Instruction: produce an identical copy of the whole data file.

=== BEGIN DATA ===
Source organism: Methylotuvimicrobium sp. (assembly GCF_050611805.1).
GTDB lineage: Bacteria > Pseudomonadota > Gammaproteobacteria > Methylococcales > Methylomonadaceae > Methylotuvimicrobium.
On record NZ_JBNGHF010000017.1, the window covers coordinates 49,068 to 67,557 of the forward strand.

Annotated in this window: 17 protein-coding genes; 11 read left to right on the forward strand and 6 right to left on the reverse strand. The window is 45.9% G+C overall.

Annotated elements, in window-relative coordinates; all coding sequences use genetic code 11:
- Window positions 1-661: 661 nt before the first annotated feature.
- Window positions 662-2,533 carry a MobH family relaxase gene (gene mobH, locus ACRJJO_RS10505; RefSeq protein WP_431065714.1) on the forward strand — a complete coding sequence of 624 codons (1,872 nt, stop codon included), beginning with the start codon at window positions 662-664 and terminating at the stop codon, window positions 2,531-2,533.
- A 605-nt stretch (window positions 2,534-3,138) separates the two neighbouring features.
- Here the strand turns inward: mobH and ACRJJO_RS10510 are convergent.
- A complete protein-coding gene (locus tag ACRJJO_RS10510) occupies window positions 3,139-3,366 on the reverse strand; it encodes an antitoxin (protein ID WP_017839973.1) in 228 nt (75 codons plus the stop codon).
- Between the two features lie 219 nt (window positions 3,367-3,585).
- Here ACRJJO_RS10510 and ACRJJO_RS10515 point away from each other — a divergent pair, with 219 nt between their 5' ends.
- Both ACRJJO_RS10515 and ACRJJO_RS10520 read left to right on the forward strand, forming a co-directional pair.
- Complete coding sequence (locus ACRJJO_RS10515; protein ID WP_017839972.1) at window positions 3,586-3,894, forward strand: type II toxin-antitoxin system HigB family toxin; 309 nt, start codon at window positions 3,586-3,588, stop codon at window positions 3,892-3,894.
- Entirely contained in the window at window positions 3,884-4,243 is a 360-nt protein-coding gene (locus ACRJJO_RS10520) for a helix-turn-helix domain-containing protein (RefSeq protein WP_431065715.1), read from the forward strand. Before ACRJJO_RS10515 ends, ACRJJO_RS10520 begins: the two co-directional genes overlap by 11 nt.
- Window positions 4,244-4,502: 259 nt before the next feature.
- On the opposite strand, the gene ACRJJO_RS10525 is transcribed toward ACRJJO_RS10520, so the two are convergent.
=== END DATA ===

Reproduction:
Source organism: Methylotuvimicrobium sp. (assembly GCF_050611805.1).
GTDB lineage: Bacteria > Pseudomonadota > Gammaproteobacteria > Methylococcales > Methylomonadaceae > Methylotuvimicrobium.
On record NZ_JBNGHF010000017.1, the window covers coordinates 49,068 to 67,557 of the forward strand.

Annotated in this window: 17 protein-coding genes; 11 read left to right on the forward strand and 6 right to left on the reverse strand. The window is 45.9% G+C overall.

Annotated elements, in window-relative coordinates; all coding sequences use genetic code 11:
- Window positions 1-661: 661 nt before the first annotated feature.
- Window positions 662-2,533 carry a MobH family relaxase gene (gene mobH, locus ACRJJO_RS10505; RefSeq protein WP_431065714.1) on the forward strand — a complete coding sequence of 624 codons (1,872 nt, stop codon included), beginning with the start codon at window positions 662-664 and terminating at the stop codon, window positions 2,531-2,533.
- A 605-nt stretch (window positions 2,534-3,138) separates the two neighbouring features.
- Here the strand turns inward: mobH and ACRJJO_RS10510 are convergent.
- A complete protein-coding gene (locus tag ACRJJO_RS10510) occupies window positions 3,139-3,366 on the reverse strand; it encodes an antitoxin (protein ID WP_017839973.1) in 228 nt (75 codons plus the stop codon).
- Between the two features lie 219 nt (window positions 3,367-3,585).
- Here ACRJJO_RS10510 and ACRJJO_RS10515 point away from each other — a divergent pair, with 219 nt between their 5' ends.
- Both ACRJJO_RS10515 and ACRJJO_RS10520 read left to right on the forward strand, forming a co-directional pair.
- Complete coding sequence (locus ACRJJO_RS10515; protein ID WP_017839972.1) at window positions 3,586-3,894, forward strand: type II toxin-antitoxin system HigB family toxin; 309 nt, start codon at window positions 3,586-3,588, stop codon at window positions 3,892-3,894.
- Entirely contained in the window at window positions 3,884-4,243 is a 360-nt protein-coding gene (locus ACRJJO_RS10520) for a helix-turn-helix domain-containing protein (RefSeq protein WP_431065715.1), read from the forward strand. Before ACRJJO_RS10515 ends, ACRJJO_RS10520 begins: the two co-directional genes overlap by 11 nt.
- Window positions 4,244-4,502: 259 nt before the next feature.
- On the opposite strand, the gene ACRJJO_RS10525 is transcribed toward ACRJJO_RS10520, so the two are convergent.